With solar panels, recycled stadium seats and rainwater sprinklers, Brazil hopes to make the 2014 Soccer World Cup the most environmentally friendly yet.
At a dozen stadium construction and renovation sites around the country, builders are hoping to meet or even exceed new FIFA recommendations aimed at reducing the carbon footprint of the world’s biggest sporting event.
“We are no longer accepting engineering works that do not take into account environmental sustainability,” said the head of the Sao Paulo architecture and engineering syndicate (Sinaenco-SP), Jose Roberto Bernasconi.
Brazilian authorities are racing to build or renovate 12 stadiums in time for the event and Brazilian Sports Minister Aldo Rebelo pledged earlier this month that work on the venues would largely be completed ahead of schedule.
However, FIFA president Sepp Blatter expressed concerns over the weekend about Brazil’s preparations and other top officials have complained about the lack of infrastructure and poor public transport and roads.
At the Governor Magalhaes Pinto Stadium in the southeastern city of Belo Horizonte, planners say they have exceeded the world football body’s sustainability guidelines and are looking to secure an official certification from the US Green Building Council.
Renovators of the stadium — first built in 1965 — are adding a 22.7 million litre rainwater collection system and are deliberately sourcing materials locally to reduce fuel emissions.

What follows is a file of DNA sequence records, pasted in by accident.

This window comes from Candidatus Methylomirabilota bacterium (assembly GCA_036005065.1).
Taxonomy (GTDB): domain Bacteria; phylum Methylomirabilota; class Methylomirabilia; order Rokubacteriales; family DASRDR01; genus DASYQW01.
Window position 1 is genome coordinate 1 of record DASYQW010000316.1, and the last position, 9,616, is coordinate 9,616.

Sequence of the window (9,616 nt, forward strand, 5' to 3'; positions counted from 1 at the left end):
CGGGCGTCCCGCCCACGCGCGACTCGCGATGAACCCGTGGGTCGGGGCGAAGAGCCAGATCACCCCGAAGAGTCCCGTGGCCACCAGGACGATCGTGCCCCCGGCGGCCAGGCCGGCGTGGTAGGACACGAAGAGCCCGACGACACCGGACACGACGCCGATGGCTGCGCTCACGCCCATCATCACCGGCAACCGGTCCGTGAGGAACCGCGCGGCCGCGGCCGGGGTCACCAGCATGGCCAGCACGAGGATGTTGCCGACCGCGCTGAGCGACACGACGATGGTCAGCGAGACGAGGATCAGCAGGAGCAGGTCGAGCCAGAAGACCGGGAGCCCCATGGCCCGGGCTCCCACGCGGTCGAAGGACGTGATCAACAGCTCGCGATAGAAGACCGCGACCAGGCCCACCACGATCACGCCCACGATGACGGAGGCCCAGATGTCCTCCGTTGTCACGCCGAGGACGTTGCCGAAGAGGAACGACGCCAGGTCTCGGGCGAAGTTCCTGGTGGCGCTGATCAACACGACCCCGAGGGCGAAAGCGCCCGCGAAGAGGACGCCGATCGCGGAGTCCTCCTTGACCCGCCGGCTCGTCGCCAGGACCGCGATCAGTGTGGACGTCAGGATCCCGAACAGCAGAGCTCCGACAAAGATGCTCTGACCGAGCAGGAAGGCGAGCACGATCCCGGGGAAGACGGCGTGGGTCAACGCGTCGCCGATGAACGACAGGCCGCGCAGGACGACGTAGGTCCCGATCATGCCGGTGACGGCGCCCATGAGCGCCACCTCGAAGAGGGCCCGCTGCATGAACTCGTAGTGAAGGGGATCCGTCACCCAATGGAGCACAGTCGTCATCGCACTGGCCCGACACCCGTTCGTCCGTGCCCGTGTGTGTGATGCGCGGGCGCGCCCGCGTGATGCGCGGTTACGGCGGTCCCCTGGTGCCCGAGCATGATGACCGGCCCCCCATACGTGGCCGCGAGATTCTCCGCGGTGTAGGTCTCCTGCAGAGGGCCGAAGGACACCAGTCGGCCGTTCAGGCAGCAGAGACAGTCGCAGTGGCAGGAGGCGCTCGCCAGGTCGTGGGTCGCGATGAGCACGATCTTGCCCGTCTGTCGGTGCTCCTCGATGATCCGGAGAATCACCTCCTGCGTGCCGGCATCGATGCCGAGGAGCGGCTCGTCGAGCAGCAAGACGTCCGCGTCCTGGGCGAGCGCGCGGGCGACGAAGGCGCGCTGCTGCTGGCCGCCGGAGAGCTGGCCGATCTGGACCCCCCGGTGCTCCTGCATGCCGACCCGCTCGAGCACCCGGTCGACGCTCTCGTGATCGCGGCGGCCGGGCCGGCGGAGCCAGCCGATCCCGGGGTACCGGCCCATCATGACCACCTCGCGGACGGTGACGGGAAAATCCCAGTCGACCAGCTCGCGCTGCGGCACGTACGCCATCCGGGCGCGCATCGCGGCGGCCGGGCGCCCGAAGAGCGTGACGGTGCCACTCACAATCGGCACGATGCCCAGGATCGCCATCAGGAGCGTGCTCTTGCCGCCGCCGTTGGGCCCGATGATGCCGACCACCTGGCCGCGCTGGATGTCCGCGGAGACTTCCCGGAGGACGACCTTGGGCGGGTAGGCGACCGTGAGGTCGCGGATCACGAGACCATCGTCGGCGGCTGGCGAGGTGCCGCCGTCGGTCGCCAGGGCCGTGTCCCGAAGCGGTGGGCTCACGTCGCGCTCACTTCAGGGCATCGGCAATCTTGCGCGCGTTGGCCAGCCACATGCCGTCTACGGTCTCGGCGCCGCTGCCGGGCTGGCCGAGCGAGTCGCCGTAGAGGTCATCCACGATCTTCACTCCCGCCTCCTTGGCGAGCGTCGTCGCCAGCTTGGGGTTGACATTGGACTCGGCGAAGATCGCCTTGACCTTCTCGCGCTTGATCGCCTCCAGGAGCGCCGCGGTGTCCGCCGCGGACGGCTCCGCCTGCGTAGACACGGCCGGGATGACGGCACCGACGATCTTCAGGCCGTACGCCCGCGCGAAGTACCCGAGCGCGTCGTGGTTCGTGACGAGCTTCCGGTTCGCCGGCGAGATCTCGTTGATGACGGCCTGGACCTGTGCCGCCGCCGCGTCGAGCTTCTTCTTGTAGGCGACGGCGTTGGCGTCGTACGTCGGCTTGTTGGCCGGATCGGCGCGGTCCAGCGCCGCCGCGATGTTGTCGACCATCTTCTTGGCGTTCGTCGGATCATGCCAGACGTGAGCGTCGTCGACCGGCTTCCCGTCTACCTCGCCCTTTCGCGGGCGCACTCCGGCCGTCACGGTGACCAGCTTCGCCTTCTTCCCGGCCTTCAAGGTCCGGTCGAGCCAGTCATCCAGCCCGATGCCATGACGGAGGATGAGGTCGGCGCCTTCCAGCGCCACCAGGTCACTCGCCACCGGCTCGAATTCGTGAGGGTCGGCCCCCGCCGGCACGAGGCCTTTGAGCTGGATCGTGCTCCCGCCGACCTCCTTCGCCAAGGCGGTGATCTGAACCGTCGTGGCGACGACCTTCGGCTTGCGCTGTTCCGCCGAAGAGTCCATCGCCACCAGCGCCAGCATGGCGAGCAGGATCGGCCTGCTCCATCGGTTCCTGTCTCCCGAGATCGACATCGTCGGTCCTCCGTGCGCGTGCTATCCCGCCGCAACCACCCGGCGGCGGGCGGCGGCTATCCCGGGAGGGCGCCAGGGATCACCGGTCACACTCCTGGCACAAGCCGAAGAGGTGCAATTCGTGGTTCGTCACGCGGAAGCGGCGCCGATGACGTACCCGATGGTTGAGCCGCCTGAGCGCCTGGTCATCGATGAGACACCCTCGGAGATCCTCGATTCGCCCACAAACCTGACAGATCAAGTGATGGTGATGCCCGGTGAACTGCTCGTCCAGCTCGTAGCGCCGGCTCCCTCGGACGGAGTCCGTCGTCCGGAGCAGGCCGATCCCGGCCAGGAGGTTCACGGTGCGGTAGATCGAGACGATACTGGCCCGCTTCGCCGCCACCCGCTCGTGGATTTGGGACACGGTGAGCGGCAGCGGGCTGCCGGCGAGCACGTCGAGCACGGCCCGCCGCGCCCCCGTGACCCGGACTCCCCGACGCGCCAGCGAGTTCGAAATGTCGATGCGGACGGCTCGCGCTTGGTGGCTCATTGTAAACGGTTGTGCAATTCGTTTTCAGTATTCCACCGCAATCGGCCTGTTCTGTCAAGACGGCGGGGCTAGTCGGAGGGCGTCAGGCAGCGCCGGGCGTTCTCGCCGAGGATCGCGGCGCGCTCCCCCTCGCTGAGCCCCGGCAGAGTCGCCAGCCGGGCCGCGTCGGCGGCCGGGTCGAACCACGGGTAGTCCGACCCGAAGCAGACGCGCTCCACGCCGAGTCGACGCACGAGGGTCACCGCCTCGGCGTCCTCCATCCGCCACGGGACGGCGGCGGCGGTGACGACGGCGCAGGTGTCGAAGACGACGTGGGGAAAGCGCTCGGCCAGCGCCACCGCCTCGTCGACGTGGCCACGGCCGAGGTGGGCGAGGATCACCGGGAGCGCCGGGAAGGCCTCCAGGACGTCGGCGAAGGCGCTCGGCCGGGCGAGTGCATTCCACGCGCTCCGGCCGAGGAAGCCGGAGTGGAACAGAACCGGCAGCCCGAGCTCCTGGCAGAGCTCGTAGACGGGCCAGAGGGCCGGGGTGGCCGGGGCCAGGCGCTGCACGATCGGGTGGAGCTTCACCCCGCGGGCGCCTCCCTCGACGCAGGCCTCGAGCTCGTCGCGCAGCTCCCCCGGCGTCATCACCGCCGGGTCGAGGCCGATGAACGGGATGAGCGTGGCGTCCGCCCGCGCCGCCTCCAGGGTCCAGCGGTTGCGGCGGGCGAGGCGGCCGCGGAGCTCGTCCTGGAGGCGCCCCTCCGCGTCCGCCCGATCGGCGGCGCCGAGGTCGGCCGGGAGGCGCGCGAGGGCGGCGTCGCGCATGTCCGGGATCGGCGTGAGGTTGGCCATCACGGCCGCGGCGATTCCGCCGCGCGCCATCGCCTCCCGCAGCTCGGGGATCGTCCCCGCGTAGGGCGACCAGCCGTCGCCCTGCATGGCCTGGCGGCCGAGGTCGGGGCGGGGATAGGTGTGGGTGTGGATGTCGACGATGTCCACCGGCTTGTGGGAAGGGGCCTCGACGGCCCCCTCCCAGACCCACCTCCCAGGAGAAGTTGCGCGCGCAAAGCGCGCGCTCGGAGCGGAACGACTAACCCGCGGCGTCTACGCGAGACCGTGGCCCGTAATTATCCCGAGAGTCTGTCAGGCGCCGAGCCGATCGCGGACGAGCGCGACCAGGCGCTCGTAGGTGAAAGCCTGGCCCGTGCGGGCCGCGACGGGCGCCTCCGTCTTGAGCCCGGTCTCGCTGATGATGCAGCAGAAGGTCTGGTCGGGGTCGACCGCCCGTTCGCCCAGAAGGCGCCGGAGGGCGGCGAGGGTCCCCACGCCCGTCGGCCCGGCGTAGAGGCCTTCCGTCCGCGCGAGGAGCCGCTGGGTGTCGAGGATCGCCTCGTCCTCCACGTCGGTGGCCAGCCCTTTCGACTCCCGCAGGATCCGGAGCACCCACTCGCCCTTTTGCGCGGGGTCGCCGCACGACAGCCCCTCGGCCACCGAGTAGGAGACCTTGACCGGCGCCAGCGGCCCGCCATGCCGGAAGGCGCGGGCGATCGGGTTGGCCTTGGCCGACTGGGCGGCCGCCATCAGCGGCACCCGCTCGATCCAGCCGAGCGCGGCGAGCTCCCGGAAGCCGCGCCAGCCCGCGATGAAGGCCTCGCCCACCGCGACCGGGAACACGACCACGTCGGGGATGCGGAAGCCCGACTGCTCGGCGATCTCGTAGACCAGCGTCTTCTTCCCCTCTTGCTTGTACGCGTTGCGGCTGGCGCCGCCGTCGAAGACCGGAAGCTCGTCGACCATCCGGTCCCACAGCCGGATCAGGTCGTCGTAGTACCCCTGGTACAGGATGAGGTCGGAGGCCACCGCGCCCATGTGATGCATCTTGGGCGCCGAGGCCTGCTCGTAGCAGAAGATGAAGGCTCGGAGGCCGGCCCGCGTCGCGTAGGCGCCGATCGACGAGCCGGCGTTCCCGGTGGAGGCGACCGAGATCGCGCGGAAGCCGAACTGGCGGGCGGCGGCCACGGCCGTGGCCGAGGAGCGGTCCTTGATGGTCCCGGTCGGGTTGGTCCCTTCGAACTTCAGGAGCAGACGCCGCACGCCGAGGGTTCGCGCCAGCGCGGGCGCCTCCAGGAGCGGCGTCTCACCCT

All of the concrete removed from the original structure was reused in the renovations or other nearby projects, about 800,000 cubic meters of dirt removed from the site was used to patch up mining damage and the original 50,000 seats were donated to local stadiums and gymnasiums.
“Everything was reused. There was no other waste or discarded materials that could have been reused,” Vinicius Lott of the state government’s Sustainable Cup project said.
Builders plan to install about 6,000 solar panels on the roof to provide electricity to about 1,500 nearby homes.
“There’s an idle roof receiving a lot of sunlight. So we decided to cover it with photovoltaic cells and turn it into a solar power plant,” said an electrical engineer involved in the project, Alexander Heringer.
The US$6.5 million solar plant will generate about 1.5 megawatts per hour — a tiny fraction of the thousands of megawatts produced by a hydroelectric dam — but the costs should be fully recovered during its 25-year lifespan.
The operating costs are also expected to be “very cheap” because the panels would require little maintenance and would be cleaned by rainwater, Heringer said.
Brazil plans to offer an international tender for the panels — which cannot be manufactured domestically — and Heringer said German, Chinese, Korean, Spanish and Italian firms have expressed interest.
After the stadium’s completion, the state government plans to launch similar solar projects at another stadium and an international airport.
Belo Horizonte, with about 2.5 million residents, expects to host six 2014 World Cup matches and three Confederations Cup matches in 2013.
The city — Brazil’s sixth largest — plans to welcome 100,000 tourists during the World Cup and the Minas Gerais state expects up to US$2.8 billion in both public and private investments leading up to the event.
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